The IDF Press Office stated that the IDF distinguishes between combatants and civilians and uses lethal force only against combatants or those posing an immediate threat. However, the video of the station wagon attack raised questions about the use of force by the IDF. The vehicle was traveling north on Salah al-Din road before encountering an IDF tank and armored bulldozer. As the vehicle attempted a three-point turn, the tank fired at it.
Large scale invasion
The increasing presence of IDF ground troops in the Gaza Strip has raised concerns about the safety of civilians caught in the conflict. Since entering the territory on October 27, satellite imagery shows that the IDF have entered from at least three places: two along the territory's northern border and one to the southeast of Gaza City. The situation in Gaza continues to escalate as satellite imagery reveals extensive demolition and military movements. On October 30, more than 50 armoured vehicles were observed in the Al-Karama area, located approximately three to five kilometres southwest of the Gaza border. This follows reports that Israel's ground invasion has come slower than expected, possibly as a strategy to draw Hamas fighters out of tunnels and densely populated areas while also allowing more time for negotiations regarding hostages taken during the October 7 attacks.
Some of Israel’s allies, including the US, have advised delaying a full-scale invasion. As of Sunday, October 29, images began to appear on social media showing IDF vehicles and troops in northern Gaza. A video showed IDF soldiers raising an Israeli flag over a building geolocated inside Gaza approximately three kilometres south of the border. The geolocation was shared by X via the Geoconfirmed account and independently confirmed by Bellingcat.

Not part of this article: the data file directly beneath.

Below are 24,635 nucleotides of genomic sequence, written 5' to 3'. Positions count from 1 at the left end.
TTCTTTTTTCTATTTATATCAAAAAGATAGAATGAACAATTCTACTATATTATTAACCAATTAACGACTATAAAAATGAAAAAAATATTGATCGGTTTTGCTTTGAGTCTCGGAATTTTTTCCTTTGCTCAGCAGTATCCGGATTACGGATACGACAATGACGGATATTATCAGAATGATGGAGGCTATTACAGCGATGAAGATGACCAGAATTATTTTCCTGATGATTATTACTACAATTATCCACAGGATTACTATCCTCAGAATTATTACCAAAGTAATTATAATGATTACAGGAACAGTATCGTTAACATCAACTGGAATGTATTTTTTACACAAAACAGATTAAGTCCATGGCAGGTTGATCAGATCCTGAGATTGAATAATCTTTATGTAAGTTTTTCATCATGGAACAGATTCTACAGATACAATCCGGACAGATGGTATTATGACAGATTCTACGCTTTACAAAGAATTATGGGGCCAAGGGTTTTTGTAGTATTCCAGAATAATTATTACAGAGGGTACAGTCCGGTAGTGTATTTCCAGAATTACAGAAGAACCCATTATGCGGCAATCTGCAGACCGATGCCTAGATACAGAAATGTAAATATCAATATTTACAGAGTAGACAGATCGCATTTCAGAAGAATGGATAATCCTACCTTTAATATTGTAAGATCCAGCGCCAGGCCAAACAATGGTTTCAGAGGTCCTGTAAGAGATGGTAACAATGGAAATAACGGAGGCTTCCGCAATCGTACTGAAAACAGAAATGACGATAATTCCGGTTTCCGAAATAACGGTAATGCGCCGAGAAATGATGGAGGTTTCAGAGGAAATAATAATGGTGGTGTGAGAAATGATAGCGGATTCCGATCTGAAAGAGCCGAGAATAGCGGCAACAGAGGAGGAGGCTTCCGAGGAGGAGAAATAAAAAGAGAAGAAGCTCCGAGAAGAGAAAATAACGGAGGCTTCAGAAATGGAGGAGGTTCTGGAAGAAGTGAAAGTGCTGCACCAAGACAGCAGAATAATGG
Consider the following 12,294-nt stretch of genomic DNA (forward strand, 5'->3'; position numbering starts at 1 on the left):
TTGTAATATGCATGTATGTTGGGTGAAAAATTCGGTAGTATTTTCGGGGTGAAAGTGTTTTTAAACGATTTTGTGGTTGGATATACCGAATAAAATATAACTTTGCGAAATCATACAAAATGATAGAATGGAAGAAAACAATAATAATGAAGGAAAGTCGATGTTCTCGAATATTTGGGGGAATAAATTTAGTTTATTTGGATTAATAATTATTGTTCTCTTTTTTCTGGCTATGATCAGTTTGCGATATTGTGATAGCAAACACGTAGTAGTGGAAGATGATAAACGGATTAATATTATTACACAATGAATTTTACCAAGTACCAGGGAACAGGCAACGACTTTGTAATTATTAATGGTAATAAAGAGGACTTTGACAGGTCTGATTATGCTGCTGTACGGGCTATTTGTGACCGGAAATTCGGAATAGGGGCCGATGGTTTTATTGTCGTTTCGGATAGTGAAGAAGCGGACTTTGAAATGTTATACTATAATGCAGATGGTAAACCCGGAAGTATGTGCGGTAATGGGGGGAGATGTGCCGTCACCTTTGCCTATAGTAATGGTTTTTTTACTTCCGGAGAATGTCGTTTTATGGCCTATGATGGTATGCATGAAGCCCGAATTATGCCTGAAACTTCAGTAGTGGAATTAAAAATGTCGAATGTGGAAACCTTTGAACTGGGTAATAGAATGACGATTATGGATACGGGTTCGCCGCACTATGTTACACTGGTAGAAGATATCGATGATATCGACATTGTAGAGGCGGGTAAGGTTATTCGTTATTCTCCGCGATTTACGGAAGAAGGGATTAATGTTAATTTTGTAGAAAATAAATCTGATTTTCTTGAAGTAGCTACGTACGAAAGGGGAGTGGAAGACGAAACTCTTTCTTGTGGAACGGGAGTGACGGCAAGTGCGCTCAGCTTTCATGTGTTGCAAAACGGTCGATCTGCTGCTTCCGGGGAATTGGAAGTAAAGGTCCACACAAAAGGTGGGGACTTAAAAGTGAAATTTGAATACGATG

Satellite imagery reveals at least three major entry points for Israeli ground troops: one along Gaza’s northern border near the Mediterranean Sea, another near the Erez border crossing north of Beit Hanoun, and a third southeast of Gaza City. Low-resolution satellite images from October 26 showed vehicle tracks approximately 1km from the Mediterranean Sea. These tracks were joined on October 28 by a second set of tracks closer to the sea, stretching 3km south. Satellite imagery taken on October 30 revealed a third set of tracks, 7km east near the Erez border crossing towards Beit Hanoun. Additional tracks can be seen south-southeast of Gaza City and north of Wadi Gaza in October 28 images.
The latest footage and satellite imagery show that the situation in Gaza continues to deteriorate for civilians, particularly those located in the northern part of the territory which remains the focus of Israeli strikes and now the ground invasion. Bellingcat will continue monitoring the war in Israel-Palestine with the aim of documenting civilian harm.
David Lintott is the Editor-in-Chief, leading our team of talented freelance journalists. He specializes in covering culture, sport, and society. Originally from the decaying seaside town of Eastbourne, he attributes his insightful world-weariness to his roots in this unique setting.